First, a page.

Part 2: An expert’s perspective
In the first of this two-part series, we discussed the threat that malicious insiders – often employees who are tendering their resignations – pose to your most valuable information assets. In this second installment, Pete James, a digital forensics examiner and expert in Intellectual Property theft with more than 25 years experience, shares his perspective on the issue.
The move to digital technology has not come without its problems. In the 1980’s when I started my working life, digital technology in the workplace was in its infancy. My first employer had two IBM PS2 desktop computers, each with a whopping 10 MB of disk space. These computers were not networked with each other – let alone connected to the internet. Additionally, there were no cellular phones, tablets or cloud applications. To anyone recently entering the work force this would seem a foreign world. A recent commercial for General Motors explored these generational differences by discussing “new” technologies like VHS tapes and facsimiles to a group of very confused people.
In today’s world, we routinely send documents that are stored in our cloud account using our cell phone to anyone in the world in a matter of seconds. These conveniences have become the norm and are expected by those working in the business world.
Therein lies the problem. In the competitive and fast paced world of business today, it is all too easy to focus on convenience at the expense of information security. A 2009 study by the Ponemon Institute found that 60% of employees who quit or are asked to leave take confidential or sensitive business information upon their departurei. These employees will typically copy data in the 30 to 60 days prior to their departure. USB thumb drives, cloud storage, email and portable hard drives are all popular methods of transporting files. These devices today all have the ability to store huge volumes of data while being easily concealable.
Corporate policies covering the accessing and dissemination of the company’s data are predominately useless if no one is checking to see they are being adhered to. While large corporations have for years utilized a need-to-know approach to the access of their computer systems, many small to medium-sized companies with limited IT budgets fail to put in place many of the necessary safe guards. It is not uncommon to find a company whose computer network allows equal access to all employees regardless of need or standing in the company. If the employee is in the IT department – a so-called “privileged” user – the risk can be compounded.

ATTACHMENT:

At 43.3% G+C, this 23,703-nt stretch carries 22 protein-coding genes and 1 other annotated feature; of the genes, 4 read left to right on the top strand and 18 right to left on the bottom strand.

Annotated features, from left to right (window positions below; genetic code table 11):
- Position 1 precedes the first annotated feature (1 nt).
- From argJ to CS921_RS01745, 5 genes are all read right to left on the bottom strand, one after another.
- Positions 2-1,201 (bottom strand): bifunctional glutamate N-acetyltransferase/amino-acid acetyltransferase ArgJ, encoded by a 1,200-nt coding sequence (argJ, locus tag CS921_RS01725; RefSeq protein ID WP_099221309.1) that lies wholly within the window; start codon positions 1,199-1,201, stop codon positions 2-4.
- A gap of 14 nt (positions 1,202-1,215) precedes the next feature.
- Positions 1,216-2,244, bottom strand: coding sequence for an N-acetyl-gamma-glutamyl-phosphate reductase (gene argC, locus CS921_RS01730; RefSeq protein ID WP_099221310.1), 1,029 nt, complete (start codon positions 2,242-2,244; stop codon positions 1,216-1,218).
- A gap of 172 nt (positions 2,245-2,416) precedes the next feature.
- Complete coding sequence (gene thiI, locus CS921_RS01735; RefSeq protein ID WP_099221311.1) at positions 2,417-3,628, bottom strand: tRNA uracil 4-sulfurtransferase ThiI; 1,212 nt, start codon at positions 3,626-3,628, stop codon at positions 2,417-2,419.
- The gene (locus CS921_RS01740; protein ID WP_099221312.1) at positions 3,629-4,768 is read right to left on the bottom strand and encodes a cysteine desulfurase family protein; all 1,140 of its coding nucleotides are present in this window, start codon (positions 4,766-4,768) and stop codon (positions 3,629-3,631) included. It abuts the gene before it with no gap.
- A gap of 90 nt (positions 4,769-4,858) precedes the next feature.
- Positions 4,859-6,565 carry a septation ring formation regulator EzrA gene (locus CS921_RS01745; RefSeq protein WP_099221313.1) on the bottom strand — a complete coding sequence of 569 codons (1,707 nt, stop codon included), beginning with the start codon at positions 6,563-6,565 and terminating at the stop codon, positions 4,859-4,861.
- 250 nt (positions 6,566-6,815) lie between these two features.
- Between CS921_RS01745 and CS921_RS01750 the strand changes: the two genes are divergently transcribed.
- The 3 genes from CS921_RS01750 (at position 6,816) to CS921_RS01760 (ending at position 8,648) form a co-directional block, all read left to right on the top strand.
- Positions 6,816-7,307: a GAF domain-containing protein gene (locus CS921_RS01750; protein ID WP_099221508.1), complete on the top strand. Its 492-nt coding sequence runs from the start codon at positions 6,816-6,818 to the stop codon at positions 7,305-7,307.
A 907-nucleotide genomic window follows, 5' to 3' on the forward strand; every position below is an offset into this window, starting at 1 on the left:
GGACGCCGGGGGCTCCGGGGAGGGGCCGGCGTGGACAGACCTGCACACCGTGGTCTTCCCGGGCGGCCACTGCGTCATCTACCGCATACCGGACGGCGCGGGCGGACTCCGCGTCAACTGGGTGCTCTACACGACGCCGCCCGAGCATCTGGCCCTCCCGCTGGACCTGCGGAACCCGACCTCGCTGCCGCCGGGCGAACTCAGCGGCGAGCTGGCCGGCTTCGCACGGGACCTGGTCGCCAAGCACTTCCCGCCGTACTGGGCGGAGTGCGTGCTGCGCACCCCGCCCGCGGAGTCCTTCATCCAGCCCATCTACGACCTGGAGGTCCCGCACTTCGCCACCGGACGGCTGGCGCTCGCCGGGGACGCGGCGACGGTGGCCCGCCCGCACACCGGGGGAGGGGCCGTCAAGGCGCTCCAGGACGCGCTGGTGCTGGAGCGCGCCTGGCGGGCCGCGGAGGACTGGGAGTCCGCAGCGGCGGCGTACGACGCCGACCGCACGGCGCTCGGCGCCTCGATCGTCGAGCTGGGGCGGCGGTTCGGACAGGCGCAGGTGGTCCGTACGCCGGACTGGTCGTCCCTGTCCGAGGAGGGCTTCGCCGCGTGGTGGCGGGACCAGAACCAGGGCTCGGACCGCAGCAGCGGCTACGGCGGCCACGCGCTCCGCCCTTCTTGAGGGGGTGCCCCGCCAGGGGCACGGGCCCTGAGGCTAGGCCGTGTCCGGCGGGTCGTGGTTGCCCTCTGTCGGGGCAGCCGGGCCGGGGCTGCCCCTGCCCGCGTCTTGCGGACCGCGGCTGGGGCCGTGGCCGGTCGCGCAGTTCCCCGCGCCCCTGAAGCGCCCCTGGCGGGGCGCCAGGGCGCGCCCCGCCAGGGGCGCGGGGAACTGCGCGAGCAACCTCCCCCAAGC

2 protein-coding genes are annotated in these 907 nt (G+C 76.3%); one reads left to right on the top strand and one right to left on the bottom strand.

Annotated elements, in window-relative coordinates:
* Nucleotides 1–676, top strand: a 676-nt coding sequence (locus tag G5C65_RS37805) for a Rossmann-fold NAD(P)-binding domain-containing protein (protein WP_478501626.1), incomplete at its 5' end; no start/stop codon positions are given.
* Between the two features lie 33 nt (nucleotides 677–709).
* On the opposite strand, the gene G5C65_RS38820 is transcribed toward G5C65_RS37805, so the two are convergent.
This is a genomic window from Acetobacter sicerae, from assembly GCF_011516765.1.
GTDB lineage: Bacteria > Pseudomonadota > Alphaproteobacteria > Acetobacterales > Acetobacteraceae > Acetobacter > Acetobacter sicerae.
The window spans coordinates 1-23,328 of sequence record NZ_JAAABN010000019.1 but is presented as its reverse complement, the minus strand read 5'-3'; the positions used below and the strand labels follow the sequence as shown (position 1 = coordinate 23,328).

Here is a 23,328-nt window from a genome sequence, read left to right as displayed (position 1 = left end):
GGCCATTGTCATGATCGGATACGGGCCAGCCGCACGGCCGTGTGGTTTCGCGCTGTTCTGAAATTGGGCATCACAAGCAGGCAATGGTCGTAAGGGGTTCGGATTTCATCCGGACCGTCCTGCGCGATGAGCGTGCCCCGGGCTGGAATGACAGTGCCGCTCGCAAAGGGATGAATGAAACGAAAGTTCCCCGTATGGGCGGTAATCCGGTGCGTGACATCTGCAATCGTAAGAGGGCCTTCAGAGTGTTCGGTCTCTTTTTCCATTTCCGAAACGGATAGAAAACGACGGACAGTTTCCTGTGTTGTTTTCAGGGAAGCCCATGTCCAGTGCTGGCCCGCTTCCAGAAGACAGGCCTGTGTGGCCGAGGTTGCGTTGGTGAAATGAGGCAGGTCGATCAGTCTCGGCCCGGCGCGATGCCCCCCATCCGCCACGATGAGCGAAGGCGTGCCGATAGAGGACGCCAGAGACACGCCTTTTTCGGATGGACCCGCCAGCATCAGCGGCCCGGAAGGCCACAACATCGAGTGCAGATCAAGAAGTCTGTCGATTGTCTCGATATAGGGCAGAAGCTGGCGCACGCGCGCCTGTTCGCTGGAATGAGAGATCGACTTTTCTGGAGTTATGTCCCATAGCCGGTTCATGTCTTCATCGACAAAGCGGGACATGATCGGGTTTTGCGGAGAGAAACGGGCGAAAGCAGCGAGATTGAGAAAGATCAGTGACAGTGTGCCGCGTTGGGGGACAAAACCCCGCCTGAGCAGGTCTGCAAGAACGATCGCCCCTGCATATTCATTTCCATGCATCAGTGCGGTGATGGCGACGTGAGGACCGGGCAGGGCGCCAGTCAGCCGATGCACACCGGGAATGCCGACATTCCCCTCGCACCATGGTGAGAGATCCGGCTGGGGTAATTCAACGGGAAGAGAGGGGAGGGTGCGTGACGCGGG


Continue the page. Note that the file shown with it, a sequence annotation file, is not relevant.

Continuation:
So what is the answer? Well, Trust but Verify. Businesses today should have in place procedures dealing with the access to corporate networks covering two areas; Preemptive and Reactionary. Preemptive policies and procedures would govern the necessary access level to data retained by the company. All employees should be given the access necessary to perform their business function. Even the IT department should be segmented with no one employee holding the “Keys to the Kingdom.” Have the IT department implement tracking on the networks to identify anomalous activity as it occurs as first level of verification.
Reactive procedures would encompass employee separation situations wherein the separation must be categorized as either voluntary or involuntary. I am still amazed by the number of calls I receive from companies that gave an employee “two weeks’ notice” but failed to restrict the access of the individual during those two weeks. Why they don’t simply provide the severance and tell the person to stay home, I will never understand.
Even voluntary separations should be addressed in a policy. Intellectual Property (IP) Theft results in 70% of the incidents costing the company over $100,000.00 and 50% of those incidents costing over $1,000,000.00ii. While these thefts can occur from many locations depending on employee access, it has been found that 70% of the thefts occur in the work placeiii. Faced with these facts, you should decide if the employee should be allowed to continue to work as usual or be subject to a limitation of access.
How will you know if bulk files or documents have been pilfered? The answer will most likely fall to a forensic examination of the employee’s devices and access logs.
The cost of this verification is often the primary stumbling block and why many companies fail to follow up on the actions of suspect employees. A full forensic examination including the imaging and forensic analysis of a single laptop or desktop computer can cost up to $5,000 in some markets. This can be done as a multi-step process, in which an initial a review of common indicators can first be performed to confirm the suspicion. If warranted, a full examination for actionable evidence can then be performed.
At Precision Discovery, we’ve developed a cost effective program called “Employee Risk Assessment (ERA)” to provide an initial view of the device used by an employee. The process can identify six key areas and provide consultation that can give you a good idea if there is justification for a full forensic examination. Visit our site to learn more about Precision ERA.
If you’d like to learn more about the dangers of IP theft and how to help prevent it, you can check out my e-book Uncovering Intellectual Property Theft: Following the trail of a data thief.
Pete James, Managing Director of Computer Forensics
Pete James is the Managing Director of Computer Forensics for Precision Discovery. A Navy veteran, retired Sheriff’s Lieutenant, and certified forensics examiner, Pete provides unique investigative skills and perspective to our clients. He’s passionate about how computer forensics can tell a story – often stories that weren’t meant to be told!